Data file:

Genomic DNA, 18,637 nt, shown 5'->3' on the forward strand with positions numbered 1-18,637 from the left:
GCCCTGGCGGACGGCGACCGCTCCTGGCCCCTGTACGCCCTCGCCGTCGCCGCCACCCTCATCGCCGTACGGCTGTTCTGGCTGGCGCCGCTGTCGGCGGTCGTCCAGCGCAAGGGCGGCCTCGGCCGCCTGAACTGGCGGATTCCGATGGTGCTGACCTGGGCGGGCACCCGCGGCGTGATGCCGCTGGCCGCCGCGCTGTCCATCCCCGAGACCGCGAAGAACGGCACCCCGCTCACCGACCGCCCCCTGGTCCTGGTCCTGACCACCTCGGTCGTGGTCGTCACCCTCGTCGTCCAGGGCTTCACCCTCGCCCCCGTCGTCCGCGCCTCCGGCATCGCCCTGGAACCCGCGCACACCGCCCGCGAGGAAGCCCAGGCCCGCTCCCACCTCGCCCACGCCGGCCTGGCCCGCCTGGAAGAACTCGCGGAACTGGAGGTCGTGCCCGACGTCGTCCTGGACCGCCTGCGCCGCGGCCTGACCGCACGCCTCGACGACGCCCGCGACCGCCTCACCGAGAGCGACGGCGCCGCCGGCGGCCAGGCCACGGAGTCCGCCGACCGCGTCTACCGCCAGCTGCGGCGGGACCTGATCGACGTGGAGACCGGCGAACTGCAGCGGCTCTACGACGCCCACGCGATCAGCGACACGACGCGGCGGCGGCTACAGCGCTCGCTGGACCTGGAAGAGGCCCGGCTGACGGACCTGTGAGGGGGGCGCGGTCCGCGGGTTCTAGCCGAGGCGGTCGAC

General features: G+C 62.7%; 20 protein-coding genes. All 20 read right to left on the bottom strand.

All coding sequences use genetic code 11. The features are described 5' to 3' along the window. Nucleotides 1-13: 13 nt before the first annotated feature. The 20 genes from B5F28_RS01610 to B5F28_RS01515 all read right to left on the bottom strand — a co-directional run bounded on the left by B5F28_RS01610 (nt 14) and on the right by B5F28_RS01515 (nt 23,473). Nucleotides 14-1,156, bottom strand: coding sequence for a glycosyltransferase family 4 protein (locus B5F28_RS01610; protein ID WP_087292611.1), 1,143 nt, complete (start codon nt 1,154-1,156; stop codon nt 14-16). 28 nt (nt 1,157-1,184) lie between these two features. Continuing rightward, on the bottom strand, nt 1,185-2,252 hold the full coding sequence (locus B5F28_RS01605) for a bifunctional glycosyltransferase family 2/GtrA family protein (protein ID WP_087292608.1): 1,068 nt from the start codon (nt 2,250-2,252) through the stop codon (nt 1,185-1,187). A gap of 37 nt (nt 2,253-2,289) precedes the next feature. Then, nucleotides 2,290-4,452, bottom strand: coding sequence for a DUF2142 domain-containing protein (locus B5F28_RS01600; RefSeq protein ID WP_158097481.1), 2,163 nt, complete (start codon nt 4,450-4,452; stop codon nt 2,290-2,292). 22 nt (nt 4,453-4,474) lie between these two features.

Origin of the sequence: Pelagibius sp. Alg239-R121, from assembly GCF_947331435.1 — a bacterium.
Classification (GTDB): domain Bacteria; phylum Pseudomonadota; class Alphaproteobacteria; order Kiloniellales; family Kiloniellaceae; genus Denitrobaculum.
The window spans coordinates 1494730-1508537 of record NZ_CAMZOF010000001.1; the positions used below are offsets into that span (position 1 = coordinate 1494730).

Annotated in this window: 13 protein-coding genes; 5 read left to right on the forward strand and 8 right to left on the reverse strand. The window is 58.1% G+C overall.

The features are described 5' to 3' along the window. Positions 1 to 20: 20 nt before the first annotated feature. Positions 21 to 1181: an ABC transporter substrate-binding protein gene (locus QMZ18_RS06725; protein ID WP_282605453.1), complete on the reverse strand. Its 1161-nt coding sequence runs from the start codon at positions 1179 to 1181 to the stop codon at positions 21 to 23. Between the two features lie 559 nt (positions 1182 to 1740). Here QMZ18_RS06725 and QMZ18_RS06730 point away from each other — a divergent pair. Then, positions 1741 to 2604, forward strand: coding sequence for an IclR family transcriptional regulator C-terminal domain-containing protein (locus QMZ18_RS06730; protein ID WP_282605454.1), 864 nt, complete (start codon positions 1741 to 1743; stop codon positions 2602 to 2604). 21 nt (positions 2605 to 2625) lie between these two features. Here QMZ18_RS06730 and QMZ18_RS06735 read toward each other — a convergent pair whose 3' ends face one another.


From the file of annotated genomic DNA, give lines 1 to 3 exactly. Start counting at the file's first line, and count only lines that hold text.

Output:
Genomic DNA, 18,637 nt, shown 5'->3' on the forward strand with positions numbered 1-18,637 from the left:
GCCCTGGCGGACGGCGACCGCTCCTGGCCCCTGTACGCCCTCGCCGTCGCCGCCACCCTCATCGCCGTACGGCTGTTCTGGCTGGCGCCGCTGTCGGCGGTCGTCCAGCGCAAGGGCGGCCTCGGCCGCCTGAACTGGCGGATTCCGATGGTGCTGACCTGGGCGGGCACCCGCGGCGTGATGCCGCTGGCCGCCGCGCTGTCCATCCCCGAGACCGCGAAGAACGGCACCCCGCTCACCGACCGCCCCCTGGTCCTGGTCCTGACCACCTCGGTCGTGGTCGTCACCCTCGTCGTCCAGGGCTTCACCCTCGCCCCCGTCGTCCGCGCCTCCGGCATCGCCCTGGAACCCGCGCACACCGCCCGCGAGGAAGCCCAGGCCCGCTCCCACCTCGCCCACGCCGGCCTGGCCCGCCTGGAAGAACTCGCGGAACTGGAGGTCGTGCCCGACGTCGTCCTGGACCGCCTGCGCCGCGGCCTGACCGCACGCCTCGACGACGCCCGCGACCGCCTCACCGAGAGCGACGGCGCCGCCGGCGGCCAGGCCACGGAGTCCGCCGACCGCGTCTACCGCCAGCTGCGGCGGGACCTGATCGACGTGGAGACCGGCGAACTGCAGCGGCTCTACGACGCCCACGCGATCAGCGACACGACGCGGCGGCGGCTACAGCGCTCGCTGGACCTGGAAGAGGCCCGGCTGACGGACCTGTGAGGGGGGCGCGGTCCGCGGGTTCTAGCCGAGGCGGTCGAC

General features: G+C 62.7%; 20 protein-coding genes. All 20 read right to left on the bottom strand.